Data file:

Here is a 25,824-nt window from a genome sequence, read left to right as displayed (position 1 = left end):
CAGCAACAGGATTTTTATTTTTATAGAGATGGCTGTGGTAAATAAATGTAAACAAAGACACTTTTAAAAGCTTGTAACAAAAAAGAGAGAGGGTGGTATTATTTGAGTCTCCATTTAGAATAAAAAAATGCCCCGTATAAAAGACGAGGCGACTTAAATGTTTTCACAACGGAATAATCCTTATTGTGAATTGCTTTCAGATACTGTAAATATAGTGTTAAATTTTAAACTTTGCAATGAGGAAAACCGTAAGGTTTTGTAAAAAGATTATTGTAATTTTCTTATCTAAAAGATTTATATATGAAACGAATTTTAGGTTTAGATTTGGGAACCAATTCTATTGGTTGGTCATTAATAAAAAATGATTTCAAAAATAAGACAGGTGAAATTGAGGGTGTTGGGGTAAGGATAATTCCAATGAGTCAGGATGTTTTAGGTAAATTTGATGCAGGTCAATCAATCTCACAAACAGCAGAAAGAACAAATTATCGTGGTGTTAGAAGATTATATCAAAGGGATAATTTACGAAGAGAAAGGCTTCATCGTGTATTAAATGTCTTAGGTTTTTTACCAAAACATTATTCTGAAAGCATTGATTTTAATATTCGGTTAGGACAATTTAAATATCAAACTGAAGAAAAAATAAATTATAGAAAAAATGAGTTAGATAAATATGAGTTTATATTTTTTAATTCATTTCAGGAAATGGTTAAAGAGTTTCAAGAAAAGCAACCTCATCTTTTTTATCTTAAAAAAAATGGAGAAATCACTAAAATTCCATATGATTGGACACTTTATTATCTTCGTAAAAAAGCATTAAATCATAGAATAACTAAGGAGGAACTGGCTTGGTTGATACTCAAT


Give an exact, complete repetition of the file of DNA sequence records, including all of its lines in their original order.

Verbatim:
Here is a 25,824-nt window from a genome sequence, read left to right as displayed (position 1 = left end):
CAGCAACAGGATTTTTATTTTTATAGAGATGGCTGTGGTAAATAAATGTAAACAAAGACACTTTTAAAAGCTTGTAACAAAAAAGAGAGAGGGTGGTATTATTTGAGTCTCCATTTAGAATAAAAAAATGCCCCGTATAAAAGACGAGGCGACTTAAATGTTTTCACAACGGAATAATCCTTATTGTGAATTGCTTTCAGATACTGTAAATATAGTGTTAAATTTTAAACTTTGCAATGAGGAAAACCGTAAGGTTTTGTAAAAAGATTATTGTAATTTTCTTATCTAAAAGATTTATATATGAAACGAATTTTAGGTTTAGATTTGGGAACCAATTCTATTGGTTGGTCATTAATAAAAAATGATTTCAAAAATAAGACAGGTGAAATTGAGGGTGTTGGGGTAAGGATAATTCCAATGAGTCAGGATGTTTTAGGTAAATTTGATGCAGGTCAATCAATCTCACAAACAGCAGAAAGAACAAATTATCGTGGTGTTAGAAGATTATATCAAAGGGATAATTTACGAAGAGAAAGGCTTCATCGTGTATTAAATGTCTTAGGTTTTTTACCAAAACATTATTCTGAAAGCATTGATTTTAATATTCGGTTAGGACAATTTAAATATCAAACTGAAGAAAAAATAAATTATAGAAAAAATGAGTTAGATAAATATGAGTTTATATTTTTTAATTCATTTCAGGAAATGGTTAAAGAGTTTCAAGAAAAGCAACCTCATCTTTTTTATCTTAAAAAAAATGGAGAAATCACTAAAATTCCATATGATTGGACACTTTATTATCTTCGTAAAAAAGCATTAAATCATAGAATAACTAAGGAGGAACTGGCTTGGTTGATACTCAAT